The new report, entitled A Cover To Cover Solution: How Open Textbooks Are The Path To Textbook Affordability, evaluates cost-reducing options from the traditional textbook market - rentals, e-books and e-readers - and open textbooks as potential next steps to reduce the high cost of textbooks.  The report finds that student attitudes toward digital textbooks and renting vary widely, and that any solution must accommodate many different preferences to extend the benefits to all students.  Rentals, e-books and e-readers do not appeal to all students, and therefore cannot be long-term solutions.  Open textbooks are a long-term solution, because they offer a range of affordable options including print copies, PDFs and free web-based versions that can reduce costs for all students.  The report concludes that promoting new models like open textbooks should be the next step toward making textbooks affordable.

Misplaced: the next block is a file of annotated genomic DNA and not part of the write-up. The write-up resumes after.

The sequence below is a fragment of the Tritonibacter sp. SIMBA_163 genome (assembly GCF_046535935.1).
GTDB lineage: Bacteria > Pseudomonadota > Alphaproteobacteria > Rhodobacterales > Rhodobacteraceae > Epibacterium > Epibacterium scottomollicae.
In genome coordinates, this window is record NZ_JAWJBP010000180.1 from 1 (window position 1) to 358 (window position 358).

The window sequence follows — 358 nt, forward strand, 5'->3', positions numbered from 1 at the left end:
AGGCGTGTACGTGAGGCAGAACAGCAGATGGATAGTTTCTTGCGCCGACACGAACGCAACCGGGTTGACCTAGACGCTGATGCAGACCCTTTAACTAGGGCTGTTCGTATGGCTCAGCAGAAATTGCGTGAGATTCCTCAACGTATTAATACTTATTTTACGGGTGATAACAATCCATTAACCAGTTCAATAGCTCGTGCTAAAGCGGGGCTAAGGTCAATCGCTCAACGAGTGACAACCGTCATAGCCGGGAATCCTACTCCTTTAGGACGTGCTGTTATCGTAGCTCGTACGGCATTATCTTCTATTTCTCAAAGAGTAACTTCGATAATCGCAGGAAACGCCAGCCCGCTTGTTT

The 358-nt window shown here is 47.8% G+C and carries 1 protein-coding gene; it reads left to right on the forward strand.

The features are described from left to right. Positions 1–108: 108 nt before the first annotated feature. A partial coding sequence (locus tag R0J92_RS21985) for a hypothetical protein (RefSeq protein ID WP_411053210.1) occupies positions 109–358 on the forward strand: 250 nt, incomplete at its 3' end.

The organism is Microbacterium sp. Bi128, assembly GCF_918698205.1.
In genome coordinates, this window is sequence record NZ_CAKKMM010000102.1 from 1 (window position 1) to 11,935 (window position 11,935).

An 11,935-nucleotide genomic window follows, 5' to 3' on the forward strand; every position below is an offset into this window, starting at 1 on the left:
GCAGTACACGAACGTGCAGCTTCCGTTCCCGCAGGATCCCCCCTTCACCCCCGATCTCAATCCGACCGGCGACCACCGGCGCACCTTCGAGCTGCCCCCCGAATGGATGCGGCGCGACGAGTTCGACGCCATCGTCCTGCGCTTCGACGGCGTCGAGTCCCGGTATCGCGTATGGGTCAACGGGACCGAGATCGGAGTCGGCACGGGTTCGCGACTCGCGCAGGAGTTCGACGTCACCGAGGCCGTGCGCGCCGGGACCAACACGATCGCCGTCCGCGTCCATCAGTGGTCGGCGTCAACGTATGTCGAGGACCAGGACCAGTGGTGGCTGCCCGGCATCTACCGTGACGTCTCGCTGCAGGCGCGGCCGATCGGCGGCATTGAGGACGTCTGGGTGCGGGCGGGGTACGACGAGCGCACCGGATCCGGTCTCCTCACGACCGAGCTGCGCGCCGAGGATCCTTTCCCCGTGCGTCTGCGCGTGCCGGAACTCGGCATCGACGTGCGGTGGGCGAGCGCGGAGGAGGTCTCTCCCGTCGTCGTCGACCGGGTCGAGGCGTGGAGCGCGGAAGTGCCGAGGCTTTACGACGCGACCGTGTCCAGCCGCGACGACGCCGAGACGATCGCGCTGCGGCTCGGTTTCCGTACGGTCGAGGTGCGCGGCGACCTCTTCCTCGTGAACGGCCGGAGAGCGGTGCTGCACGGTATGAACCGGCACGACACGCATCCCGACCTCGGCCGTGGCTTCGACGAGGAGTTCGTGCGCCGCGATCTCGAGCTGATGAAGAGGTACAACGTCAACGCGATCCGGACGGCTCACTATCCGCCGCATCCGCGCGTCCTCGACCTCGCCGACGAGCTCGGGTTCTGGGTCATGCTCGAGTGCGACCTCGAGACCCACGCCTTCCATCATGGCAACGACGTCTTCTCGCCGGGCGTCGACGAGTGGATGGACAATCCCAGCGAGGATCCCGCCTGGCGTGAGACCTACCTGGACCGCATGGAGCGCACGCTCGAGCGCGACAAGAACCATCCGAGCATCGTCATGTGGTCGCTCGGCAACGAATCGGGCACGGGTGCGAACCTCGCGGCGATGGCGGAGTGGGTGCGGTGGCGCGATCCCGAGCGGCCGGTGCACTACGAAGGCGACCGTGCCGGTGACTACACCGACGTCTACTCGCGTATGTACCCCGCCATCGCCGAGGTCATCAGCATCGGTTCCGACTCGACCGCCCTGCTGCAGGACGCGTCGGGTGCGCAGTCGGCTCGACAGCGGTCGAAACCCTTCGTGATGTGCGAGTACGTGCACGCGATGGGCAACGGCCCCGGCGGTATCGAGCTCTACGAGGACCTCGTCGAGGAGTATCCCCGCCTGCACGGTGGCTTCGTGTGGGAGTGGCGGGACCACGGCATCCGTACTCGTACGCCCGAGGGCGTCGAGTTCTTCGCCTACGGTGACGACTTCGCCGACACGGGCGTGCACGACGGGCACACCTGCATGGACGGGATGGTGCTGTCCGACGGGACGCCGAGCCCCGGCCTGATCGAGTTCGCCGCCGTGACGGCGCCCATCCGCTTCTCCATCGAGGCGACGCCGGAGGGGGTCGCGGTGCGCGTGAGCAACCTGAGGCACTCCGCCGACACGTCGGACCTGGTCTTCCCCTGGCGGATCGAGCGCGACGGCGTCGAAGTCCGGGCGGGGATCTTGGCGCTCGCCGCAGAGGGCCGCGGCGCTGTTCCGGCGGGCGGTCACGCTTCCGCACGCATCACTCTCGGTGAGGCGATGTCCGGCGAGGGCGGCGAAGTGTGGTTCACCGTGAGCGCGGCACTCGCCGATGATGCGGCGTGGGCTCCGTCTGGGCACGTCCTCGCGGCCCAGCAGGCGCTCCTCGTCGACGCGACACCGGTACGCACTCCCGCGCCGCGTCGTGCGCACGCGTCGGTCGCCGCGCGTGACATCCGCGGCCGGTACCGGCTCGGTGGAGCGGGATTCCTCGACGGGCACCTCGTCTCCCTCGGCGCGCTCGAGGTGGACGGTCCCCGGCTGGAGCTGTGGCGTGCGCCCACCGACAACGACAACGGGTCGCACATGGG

The report is based on a survey of 1,428 students from ten campuses and an analysis of prices for 100 textbooks from 10 common college courses.  Among the major findings are:

1. Student preferences regarding renting and digital textbooks vary widely.

  • Nine out of ten (93%) of the students would rent at least some of their textbooks, but only a third (34%) would rent all of them.
  • 75% of the students surveyed said print was their preferred format; a total of 25% chose digital (21% chose e-textbooks and 4% chose e-readers).

Lon Mitchell, Assistant Professor of Mathematics at Virginia Commonwealth University helped start a project to publish print copies of high-quality open textbooks through print on demand. "The almost $200 difference in price with the previous text saves an average class of 35 VCU students over $5,000 in textbook costs."

2. Cost-reducing options for traditional textbooks offer limited savings, because they do not appeal to all students.

  • Traditional textbook options, which include rentals, e-books and e-readers, could reduce the average cost of textbooks by 34% from $900 to $598 per year.

"Options like rentals and e-books will remain important cost-saving tools for students in the short term, and we encourage colleges and publishers to expand their offerings.  However, we must also strive for a solution like open textbooks that will reduce costs for all students," said Nicole Allen, Textbooks Advocate for the Student PIRGs.